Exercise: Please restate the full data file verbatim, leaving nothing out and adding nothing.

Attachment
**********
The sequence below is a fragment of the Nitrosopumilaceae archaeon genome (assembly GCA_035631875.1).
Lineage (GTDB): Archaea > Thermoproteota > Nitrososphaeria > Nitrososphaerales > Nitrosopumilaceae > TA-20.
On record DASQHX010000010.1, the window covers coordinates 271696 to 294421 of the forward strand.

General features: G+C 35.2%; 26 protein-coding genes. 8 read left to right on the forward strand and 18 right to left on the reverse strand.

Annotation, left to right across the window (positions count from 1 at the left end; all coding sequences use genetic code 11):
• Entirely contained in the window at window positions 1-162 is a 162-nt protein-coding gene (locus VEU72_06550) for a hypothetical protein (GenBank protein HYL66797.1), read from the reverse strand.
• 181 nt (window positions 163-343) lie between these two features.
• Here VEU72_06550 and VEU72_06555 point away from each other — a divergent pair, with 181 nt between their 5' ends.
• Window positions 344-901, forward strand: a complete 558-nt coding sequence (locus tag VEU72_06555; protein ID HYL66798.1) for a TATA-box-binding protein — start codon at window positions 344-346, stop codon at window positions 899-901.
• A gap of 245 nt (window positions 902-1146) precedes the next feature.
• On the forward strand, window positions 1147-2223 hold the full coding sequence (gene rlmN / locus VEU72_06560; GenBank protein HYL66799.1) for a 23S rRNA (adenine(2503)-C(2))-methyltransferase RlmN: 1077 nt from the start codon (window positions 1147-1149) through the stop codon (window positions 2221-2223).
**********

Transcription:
The sequence below is a fragment of the Nitrosopumilaceae archaeon genome (assembly GCA_035631875.1).
Lineage (GTDB): Archaea > Thermoproteota > Nitrososphaeria > Nitrososphaerales > Nitrosopumilaceae > TA-20.
On record DASQHX010000010.1, the window covers coordinates 271696 to 294421 of the forward strand.

General features: G+C 35.2%; 26 protein-coding genes. 8 read left to right on the forward strand and 18 right to left on the reverse strand.

Annotation, left to right across the window (positions count from 1 at the left end; all coding sequences use genetic code 11):
• Entirely contained in the window at window positions 1-162 is a 162-nt protein-coding gene (locus VEU72_06550) for a hypothetical protein (GenBank protein HYL66797.1), read from the reverse strand.
• 181 nt (window positions 163-343) lie between these two features.
• Here VEU72_06550 and VEU72_06555 point away from each other — a divergent pair, with 181 nt between their 5' ends.
• Window positions 344-901, forward strand: a complete 558-nt coding sequence (locus tag VEU72_06555; protein ID HYL66798.1) for a TATA-box-binding protein — start codon at window positions 344-346, stop codon at window positions 899-901.
• A gap of 245 nt (window positions 902-1146) precedes the next feature.
• On the forward strand, window positions 1147-2223 hold the full coding sequence (gene rlmN / locus VEU72_06560; GenBank protein HYL66799.1) for a 23S rRNA (adenine(2503)-C(2))-methyltransferase RlmN: 1077 nt from the start codon (window positions 1147-1149) through the stop codon (window positions 2221-2223).